Email Overload

We have all been there, dealing with a big work load and receiving email after email that need to be actioned. This for some people can become overwhelming and unproductive. We have outlined the following techniques, that if followed properly could improve email management. Good luck...

Checking Email - Checking your email regularly during the day can be an effective way to keep your inbox at manageable levels. However, the constant interruption and distraction that comes from multitasking in this way can dramatically lower your productivity, and disrupt your ability to enter a state of flow when working on high value projects.

One strategy you can use is to check email only at set points during the day. For instance, you may decide that you'll only check your email first thing in the morning, before lunch, and at the end of the day.

Here, it helps to set your email software to "receive" messages only at certain times, so that you're not distracted by incoming messages. If you can't do this, at least make sure that you turn off audible and visual alerts.

Reading Email - When you read email, you can waste hours if you don't use this time intelligently.

First, try using the "Two-Minute Rule" when you read your mail – if the email will take less than two minutes to read and reply to, then take care of it right now, even if it's not a high priority. The idea behind this is that if it takes less than two minutes to action, it takes longer to read and then store the task away "to do later" than it would to just take care of the task now.

For emails that will take longer than two minutes to read or respond to, schedule time on your calendar, or add this as an action on your To-Do List, to do later. Most email programs allow you to highlight, flag, or star messages that need a response, so utilize this handy feature whenever you can.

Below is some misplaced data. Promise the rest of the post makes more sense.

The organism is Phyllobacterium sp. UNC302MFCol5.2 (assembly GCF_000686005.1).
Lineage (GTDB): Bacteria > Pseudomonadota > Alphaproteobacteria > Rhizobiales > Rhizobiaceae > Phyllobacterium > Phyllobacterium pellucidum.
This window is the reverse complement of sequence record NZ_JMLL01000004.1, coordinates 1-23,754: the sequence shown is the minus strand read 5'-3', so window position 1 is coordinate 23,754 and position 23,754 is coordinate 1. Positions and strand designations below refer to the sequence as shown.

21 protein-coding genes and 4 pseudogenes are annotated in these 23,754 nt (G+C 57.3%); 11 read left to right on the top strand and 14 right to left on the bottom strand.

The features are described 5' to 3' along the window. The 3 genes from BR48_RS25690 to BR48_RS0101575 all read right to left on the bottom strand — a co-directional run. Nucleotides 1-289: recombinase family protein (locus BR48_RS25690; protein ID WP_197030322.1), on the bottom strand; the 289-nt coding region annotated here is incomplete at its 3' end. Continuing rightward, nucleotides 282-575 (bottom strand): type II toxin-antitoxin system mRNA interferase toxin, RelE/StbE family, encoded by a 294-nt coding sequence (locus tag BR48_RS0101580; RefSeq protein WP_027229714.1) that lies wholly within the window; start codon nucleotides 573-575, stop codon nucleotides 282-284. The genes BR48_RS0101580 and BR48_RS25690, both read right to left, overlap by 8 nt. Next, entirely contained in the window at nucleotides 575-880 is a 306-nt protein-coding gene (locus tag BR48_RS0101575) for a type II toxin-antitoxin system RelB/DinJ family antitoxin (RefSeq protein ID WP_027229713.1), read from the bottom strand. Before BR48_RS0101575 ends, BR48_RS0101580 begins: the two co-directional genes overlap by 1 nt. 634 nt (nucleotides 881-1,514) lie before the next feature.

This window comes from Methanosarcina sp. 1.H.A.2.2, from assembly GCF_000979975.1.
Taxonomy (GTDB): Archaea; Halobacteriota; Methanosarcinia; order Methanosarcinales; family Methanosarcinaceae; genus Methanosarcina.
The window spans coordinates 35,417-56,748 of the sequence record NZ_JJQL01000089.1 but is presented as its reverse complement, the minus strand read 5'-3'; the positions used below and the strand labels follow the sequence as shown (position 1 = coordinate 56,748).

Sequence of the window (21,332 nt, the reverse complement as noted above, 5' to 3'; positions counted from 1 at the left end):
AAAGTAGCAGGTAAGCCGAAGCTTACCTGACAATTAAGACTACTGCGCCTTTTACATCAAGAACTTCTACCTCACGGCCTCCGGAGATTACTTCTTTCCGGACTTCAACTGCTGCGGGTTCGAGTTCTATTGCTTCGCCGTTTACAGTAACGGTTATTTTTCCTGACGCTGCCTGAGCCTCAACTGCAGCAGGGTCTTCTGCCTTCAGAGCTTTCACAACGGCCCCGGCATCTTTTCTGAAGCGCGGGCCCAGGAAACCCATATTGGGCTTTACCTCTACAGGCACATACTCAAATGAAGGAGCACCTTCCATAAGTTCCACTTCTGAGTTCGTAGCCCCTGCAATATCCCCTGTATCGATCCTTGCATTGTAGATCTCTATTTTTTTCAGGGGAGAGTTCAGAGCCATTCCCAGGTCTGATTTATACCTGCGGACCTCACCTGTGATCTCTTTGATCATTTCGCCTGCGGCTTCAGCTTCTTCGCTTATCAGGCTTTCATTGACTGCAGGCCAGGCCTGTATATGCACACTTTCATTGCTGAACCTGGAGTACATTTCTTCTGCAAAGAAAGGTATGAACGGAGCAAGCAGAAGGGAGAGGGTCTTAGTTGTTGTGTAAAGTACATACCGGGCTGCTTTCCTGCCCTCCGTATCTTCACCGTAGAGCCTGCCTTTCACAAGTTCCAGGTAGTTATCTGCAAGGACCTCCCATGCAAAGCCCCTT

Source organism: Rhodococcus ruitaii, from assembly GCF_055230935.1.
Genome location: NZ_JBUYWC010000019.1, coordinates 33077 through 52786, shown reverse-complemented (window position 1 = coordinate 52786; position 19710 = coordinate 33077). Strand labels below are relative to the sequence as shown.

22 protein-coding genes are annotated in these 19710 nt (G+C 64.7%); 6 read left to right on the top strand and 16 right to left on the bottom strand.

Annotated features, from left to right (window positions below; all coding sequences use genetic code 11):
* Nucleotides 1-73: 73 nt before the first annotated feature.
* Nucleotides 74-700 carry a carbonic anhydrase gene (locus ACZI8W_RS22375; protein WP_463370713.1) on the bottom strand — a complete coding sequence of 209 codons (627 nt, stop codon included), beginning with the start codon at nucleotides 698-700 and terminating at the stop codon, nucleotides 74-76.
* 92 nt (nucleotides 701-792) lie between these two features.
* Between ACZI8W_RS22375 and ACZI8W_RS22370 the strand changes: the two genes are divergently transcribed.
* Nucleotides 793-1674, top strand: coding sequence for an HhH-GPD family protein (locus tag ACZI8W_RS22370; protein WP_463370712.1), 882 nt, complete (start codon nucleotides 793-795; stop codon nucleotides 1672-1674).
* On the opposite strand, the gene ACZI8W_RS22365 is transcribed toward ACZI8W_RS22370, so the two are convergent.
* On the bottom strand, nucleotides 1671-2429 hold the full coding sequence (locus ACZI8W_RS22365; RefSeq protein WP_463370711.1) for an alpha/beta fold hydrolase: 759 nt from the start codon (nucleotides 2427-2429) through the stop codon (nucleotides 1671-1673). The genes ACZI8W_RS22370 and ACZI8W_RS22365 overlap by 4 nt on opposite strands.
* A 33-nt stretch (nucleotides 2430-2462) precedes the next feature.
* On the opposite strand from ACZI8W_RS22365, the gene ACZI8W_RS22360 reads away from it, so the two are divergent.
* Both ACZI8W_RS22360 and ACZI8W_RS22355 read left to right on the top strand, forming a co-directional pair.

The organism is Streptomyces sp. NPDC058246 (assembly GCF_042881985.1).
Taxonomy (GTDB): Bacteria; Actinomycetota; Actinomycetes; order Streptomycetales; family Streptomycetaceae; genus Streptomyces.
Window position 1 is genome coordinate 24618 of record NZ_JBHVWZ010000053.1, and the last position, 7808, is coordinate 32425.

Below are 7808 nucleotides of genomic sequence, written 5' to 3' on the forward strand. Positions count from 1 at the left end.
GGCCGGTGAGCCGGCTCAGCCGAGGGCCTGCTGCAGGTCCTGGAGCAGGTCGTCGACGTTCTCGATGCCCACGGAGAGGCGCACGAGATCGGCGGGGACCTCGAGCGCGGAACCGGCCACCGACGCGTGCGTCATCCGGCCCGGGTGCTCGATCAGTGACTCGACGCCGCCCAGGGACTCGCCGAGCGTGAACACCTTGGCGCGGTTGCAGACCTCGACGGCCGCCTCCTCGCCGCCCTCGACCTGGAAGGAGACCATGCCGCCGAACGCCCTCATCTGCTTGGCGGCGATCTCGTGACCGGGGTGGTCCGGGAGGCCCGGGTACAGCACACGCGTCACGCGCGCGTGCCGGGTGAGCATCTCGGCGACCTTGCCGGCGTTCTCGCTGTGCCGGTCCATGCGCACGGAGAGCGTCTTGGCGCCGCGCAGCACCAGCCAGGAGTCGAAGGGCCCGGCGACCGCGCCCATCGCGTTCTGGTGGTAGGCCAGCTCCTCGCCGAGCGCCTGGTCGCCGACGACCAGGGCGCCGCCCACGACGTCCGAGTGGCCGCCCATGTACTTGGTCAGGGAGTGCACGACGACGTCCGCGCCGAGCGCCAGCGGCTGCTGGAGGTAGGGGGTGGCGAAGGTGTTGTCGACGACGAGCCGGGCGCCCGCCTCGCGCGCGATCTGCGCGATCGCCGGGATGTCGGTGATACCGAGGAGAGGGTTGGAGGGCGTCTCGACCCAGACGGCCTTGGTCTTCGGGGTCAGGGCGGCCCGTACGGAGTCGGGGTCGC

Organizing Email - Can you imagine having an inbox with nothing in it? It almost sounds too good to be true! Although a completely empty inbox might be unrealistic for many of us, keeping our main inbox cleared can make us more organized, and help eliminate stress.

First, set up a simple filing system to help manage your mail.
You could use broad categories titled "Action Items," "Waiting," "Reference," and "Archives." If you're able to stay on top of your folders – particularly "Action" and "Waiting" folders – you could use them as an informal To-Do List for the day.

The advantage when you create specific folders for processing email is that it makes it easier to search for past mail: instead of scouring your entire email system, you can simply search in that particular folder.

Using Rules - Most email programs, such as Outlook and Gmail, allow you to establish "Rules" that sort email into a particular folder as soon as it comes in.

For instance, you might get several emails per day that notify you of sales that your company has made. You want to receive these, because you want to see what's happening, but you don't want them to clutter your inbox.

This is where you could set up a rule in your email program that moves emails with, say, "Sale Notification:" in the subject line straight to the "Sales Made" folder as soon as they come in. This means that you don't need to manually file these emails, and allows you to keep all of the sales emails in one folder.

Hopefully these tips will help you better manage your emails and be more productive.

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